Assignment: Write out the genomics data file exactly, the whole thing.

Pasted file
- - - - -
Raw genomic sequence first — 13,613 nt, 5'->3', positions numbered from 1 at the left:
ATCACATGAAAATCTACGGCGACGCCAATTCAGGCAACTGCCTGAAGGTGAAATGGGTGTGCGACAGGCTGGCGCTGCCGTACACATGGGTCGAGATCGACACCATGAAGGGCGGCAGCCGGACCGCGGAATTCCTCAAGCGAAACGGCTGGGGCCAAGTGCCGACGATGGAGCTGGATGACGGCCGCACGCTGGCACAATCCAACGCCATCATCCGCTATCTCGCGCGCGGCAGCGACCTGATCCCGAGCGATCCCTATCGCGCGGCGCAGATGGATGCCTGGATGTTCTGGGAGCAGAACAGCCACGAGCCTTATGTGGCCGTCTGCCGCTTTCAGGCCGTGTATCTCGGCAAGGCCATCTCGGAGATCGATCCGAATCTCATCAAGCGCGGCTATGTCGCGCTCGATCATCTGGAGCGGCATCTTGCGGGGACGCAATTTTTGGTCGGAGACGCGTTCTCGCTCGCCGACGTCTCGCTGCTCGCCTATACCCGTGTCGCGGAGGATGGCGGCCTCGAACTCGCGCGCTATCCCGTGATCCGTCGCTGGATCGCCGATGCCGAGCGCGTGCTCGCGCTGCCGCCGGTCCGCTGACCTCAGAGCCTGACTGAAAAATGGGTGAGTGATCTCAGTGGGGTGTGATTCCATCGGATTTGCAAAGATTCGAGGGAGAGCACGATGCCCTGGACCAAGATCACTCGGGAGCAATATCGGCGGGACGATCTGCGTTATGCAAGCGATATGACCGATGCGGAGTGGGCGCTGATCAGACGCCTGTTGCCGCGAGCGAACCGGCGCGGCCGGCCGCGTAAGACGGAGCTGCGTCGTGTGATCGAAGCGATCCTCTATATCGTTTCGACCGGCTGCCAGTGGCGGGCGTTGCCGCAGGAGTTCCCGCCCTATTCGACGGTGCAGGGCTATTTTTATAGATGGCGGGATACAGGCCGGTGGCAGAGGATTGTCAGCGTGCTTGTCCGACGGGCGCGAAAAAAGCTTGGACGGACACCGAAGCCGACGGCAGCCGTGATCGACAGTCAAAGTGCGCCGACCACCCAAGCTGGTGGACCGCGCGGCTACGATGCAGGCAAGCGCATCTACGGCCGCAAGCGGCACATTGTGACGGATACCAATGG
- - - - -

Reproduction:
Raw genomic sequence first — 13,613 nt, 5'->3', positions numbered from 1 at the left:
ATCACATGAAAATCTACGGCGACGCCAATTCAGGCAACTGCCTGAAGGTGAAATGGGTGTGCGACAGGCTGGCGCTGCCGTACACATGGGTCGAGATCGACACCATGAAGGGCGGCAGCCGGACCGCGGAATTCCTCAAGCGAAACGGCTGGGGCCAAGTGCCGACGATGGAGCTGGATGACGGCCGCACGCTGGCACAATCCAACGCCATCATCCGCTATCTCGCGCGCGGCAGCGACCTGATCCCGAGCGATCCCTATCGCGCGGCGCAGATGGATGCCTGGATGTTCTGGGAGCAGAACAGCCACGAGCCTTATGTGGCCGTCTGCCGCTTTCAGGCCGTGTATCTCGGCAAGGCCATCTCGGAGATCGATCCGAATCTCATCAAGCGCGGCTATGTCGCGCTCGATCATCTGGAGCGGCATCTTGCGGGGACGCAATTTTTGGTCGGAGACGCGTTCTCGCTCGCCGACGTCTCGCTGCTCGCCTATACCCGTGTCGCGGAGGATGGCGGCCTCGAACTCGCGCGCTATCCCGTGATCCGTCGCTGGATCGCCGATGCCGAGCGCGTGCTCGCGCTGCCGCCGGTCCGCTGACCTCAGAGCCTGACTGAAAAATGGGTGAGTGATCTCAGTGGGGTGTGATTCCATCGGATTTGCAAAGATTCGAGGGAGAGCACGATGCCCTGGACCAAGATCACTCGGGAGCAATATCGGCGGGACGATCTGCGTTATGCAAGCGATATGACCGATGCGGAGTGGGCGCTGATCAGACGCCTGTTGCCGCGAGCGAACCGGCGCGGCCGGCCGCGTAAGACGGAGCTGCGTCGTGTGATCGAAGCGATCCTCTATATCGTTTCGACCGGCTGCCAGTGGCGGGCGTTGCCGCAGGAGTTCCCGCCCTATTCGACGGTGCAGGGCTATTTTTATAGATGGCGGGATACAGGCCGGTGGCAGAGGATTGTCAGCGTGCTTGTCCGACGGGCGCGAAAAAAGCTTGGACGGACACCGAAGCCGACGGCAGCCGTGATCGACAGTCAAAGTGCGCCGACCACCCAAGCTGGTGGACCGCGCGGCTACGATGCAGGCAAGCGCATCTACGGCCGCAAGCGGCACATTGTGACGGATACCAATGG